Better yet, is when that person shares memories of their own with you. You know, when they become a person outside of you. Far from being the person that does the looking after of you and telling you off for things and generally dictating your every behaviour. It’s interesting to experience that shift when parents become people who don’t always put you at the centre of everything. I honestly don’t think it ever occurred to me that my parents had a life before me.

And naturally, as I get older, certain conversations and events have made me appreciate the experiences my parents have been through and eradicated all traces of the insolent adolescent thoughts of ‘what do you know?’, ‘how could you possibly understand?’ and ‘you are soooo unfair!’. Sometimes, as much as it can pain me, I have to admit to my Mum and my Dad, Mr Li that they are right about certain things. That they do know because they have been here before.

Many things have changed in 40 years but some things have remained the same. The concern of raising children, the health of elderly parents, the importance of a good education, having enough finances forever, being with the right person, kindness and respect for others, being happy, living in good health amongst family and friends. I daresay this list, whilst not exhaustive, will still be valid to the way we live in another 40 years time.

It’s funny isn’t it. How we vow as teenagers never to be like our parents when we grow up. And yet, as Responsible Grown Ups, I would very much like to be about 80% like my parents. And I probably have the other 20% in me too but choose not to see it. And I rather hope that in some 35 years time, #1, 2 and 3 will be having these thoughts about me too. Though it’s a shame we’ll have to go through the ‘what do you know?’, ‘how could you possibly understand?’ and ‘you are soooo unfair!’ stage too. With plenty of door slamming and loud sighs. For the record, I never did any door slamming. My Mum was rather formidable remember.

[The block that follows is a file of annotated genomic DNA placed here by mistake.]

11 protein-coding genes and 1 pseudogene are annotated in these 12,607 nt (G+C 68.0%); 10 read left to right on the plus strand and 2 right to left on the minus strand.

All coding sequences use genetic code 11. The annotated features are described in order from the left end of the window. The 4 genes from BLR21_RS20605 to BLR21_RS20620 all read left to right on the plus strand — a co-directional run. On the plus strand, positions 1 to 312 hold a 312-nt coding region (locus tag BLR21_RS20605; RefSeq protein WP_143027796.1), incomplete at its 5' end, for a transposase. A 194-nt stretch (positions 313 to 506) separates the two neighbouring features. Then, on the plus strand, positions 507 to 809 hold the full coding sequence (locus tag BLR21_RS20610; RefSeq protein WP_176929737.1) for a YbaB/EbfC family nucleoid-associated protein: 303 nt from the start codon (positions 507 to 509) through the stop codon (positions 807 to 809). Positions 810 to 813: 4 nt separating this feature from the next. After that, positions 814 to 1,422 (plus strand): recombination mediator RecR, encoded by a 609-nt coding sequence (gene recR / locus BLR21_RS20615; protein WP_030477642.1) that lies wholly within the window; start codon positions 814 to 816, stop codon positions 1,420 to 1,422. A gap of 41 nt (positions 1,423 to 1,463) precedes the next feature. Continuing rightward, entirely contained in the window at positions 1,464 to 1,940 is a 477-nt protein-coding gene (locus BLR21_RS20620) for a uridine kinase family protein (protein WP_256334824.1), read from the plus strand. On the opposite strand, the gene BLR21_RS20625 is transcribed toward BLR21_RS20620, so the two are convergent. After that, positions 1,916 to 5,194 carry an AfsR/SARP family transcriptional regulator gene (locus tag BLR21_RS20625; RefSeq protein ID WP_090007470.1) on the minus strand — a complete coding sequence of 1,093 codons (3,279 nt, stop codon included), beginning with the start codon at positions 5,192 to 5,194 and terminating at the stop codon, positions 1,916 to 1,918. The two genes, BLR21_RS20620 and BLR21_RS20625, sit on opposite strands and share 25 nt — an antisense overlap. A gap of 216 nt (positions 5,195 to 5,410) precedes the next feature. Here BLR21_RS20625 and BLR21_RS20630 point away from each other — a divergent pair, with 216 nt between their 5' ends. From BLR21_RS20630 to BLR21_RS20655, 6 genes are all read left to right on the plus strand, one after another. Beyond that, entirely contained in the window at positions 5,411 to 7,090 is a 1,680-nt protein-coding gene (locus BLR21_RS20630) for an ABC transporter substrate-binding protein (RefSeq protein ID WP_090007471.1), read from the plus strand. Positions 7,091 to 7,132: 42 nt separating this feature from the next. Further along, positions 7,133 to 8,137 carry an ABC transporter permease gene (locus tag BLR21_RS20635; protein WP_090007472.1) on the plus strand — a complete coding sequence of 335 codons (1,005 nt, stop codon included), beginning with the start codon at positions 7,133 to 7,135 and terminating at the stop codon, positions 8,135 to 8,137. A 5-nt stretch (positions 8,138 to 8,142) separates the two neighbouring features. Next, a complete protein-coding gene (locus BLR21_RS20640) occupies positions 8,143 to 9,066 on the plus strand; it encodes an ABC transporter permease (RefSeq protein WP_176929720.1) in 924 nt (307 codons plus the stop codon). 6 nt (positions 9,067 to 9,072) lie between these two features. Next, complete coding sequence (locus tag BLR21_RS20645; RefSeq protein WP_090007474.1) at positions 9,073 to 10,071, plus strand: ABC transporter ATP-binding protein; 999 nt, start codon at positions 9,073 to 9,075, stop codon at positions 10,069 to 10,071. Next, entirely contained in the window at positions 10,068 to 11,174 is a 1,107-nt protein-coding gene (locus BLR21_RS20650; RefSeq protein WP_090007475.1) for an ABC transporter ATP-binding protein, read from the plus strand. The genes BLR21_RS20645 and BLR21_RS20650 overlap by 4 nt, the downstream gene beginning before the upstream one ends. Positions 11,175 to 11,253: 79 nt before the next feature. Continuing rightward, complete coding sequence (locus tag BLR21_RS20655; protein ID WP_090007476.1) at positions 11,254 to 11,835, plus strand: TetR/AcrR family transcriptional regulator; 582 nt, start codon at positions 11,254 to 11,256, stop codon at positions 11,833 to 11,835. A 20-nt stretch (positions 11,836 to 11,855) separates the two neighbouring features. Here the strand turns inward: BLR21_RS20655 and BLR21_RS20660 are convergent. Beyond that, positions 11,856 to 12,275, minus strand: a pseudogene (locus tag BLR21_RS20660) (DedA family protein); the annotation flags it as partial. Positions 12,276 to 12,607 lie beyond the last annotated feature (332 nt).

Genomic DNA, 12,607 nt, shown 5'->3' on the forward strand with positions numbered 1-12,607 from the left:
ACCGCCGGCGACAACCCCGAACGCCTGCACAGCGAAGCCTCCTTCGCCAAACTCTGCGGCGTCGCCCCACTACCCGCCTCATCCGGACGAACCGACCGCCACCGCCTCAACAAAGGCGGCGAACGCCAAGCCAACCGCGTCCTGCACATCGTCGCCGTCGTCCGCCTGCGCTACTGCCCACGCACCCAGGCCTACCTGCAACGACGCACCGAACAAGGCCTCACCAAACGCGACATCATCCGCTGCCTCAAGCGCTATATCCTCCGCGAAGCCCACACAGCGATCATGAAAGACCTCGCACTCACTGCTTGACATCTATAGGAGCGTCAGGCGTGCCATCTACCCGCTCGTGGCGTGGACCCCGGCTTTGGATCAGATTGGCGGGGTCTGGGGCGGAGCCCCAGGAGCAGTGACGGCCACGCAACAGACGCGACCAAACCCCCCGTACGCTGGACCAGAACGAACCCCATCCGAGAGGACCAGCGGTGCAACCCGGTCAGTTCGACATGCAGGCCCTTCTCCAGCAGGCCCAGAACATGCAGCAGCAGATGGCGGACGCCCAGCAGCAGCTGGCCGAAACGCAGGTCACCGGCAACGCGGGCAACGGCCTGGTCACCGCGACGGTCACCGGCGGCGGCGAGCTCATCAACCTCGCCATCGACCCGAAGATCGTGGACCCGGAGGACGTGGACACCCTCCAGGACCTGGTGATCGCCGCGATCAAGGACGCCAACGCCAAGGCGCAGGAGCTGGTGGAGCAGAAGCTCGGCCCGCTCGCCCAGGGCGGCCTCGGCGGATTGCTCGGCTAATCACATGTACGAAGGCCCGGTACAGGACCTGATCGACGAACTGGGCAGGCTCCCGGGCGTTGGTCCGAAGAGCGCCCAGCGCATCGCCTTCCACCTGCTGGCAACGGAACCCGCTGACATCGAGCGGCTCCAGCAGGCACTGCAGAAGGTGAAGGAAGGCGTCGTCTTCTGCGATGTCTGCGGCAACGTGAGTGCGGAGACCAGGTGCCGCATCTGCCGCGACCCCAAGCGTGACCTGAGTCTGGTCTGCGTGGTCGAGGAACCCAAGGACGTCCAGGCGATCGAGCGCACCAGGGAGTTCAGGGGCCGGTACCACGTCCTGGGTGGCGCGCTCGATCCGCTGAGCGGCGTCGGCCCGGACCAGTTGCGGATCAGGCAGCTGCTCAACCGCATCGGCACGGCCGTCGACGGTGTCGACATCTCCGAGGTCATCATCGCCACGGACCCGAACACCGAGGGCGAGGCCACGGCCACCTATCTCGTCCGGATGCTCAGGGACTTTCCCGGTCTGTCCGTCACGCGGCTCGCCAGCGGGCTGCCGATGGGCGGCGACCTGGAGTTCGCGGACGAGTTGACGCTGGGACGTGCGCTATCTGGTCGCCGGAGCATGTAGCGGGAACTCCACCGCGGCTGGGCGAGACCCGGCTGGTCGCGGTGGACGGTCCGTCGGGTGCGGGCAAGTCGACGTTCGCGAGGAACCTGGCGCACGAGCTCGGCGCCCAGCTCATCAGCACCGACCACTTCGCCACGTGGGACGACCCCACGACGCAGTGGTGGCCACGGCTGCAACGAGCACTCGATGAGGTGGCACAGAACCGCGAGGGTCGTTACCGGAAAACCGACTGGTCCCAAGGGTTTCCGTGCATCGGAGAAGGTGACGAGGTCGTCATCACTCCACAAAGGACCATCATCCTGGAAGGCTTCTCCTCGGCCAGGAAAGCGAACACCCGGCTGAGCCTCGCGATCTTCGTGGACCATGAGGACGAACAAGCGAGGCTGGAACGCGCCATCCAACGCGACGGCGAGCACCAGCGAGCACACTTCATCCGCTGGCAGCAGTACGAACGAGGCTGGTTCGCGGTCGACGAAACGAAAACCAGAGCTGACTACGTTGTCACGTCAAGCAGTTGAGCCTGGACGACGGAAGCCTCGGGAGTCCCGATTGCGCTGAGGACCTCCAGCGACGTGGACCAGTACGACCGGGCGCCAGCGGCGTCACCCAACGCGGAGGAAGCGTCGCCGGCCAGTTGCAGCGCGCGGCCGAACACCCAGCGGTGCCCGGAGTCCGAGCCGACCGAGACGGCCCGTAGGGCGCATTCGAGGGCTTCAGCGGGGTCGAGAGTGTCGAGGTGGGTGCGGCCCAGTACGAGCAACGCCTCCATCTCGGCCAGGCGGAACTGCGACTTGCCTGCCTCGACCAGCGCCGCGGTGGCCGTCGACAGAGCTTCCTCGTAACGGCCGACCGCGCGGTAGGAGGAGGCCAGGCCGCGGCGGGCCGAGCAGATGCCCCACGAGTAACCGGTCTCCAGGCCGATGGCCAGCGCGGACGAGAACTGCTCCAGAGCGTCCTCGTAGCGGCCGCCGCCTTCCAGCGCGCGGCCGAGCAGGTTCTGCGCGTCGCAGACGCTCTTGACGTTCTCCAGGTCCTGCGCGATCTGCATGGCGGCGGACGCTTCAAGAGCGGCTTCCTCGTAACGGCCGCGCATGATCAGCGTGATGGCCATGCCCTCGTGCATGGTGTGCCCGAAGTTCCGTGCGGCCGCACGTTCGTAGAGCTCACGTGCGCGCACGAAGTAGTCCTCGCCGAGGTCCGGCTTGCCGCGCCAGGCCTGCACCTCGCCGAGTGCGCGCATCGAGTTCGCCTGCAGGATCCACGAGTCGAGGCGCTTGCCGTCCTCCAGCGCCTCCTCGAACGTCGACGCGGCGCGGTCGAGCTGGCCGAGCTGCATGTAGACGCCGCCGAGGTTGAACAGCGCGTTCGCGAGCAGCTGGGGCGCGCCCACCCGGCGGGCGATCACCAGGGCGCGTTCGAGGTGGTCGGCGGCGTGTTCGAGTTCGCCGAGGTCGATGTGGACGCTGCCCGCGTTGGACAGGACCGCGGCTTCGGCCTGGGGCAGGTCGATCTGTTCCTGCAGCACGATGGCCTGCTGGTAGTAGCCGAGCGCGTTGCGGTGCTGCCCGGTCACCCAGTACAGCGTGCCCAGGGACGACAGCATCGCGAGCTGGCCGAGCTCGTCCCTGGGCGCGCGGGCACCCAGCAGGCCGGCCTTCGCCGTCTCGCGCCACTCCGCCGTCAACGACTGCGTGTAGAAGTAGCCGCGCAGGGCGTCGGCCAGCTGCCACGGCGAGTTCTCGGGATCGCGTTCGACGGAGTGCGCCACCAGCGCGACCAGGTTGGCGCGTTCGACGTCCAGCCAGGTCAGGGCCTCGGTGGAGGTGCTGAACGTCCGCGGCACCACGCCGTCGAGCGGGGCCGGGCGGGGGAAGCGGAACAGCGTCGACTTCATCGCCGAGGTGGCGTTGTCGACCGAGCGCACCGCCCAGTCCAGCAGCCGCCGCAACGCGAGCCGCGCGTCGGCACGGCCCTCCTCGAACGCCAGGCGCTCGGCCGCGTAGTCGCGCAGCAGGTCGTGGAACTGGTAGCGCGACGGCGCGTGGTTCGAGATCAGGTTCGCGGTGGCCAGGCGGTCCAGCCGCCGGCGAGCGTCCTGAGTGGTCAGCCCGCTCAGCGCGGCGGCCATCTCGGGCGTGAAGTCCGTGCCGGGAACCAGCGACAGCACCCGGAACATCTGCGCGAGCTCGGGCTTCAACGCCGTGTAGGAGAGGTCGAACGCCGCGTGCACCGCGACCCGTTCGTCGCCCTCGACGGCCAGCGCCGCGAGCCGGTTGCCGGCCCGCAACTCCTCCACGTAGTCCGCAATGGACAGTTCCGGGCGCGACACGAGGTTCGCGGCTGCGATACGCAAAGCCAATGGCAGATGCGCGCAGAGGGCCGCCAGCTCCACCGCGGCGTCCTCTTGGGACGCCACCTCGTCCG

And so today is my Mum’s Birthday. She’s 80. Eight Zero. Or Seventy Ten according to #2.

Still young to someone who’s 95. But as my Mum herself said earlier she’s officially ‘Old’. Yeah, she probably is. And when you compare being merely 40 to someone who is Seventy Ten then you realise just how young you are and how much more life there is to live. Some of it may not be so great but most of it will be brilliant.

And if you thought at 40, your best was behind you then you are mistaken. From 40 onwards, my Mum ran her own business, (without knowing any more English than numbers around a roulette table), welcomed in-laws, grandchildren, great-grandchildren into the family, travelled to new places and even went to watch Newcastle United beat Leeds United at St. James’ Park.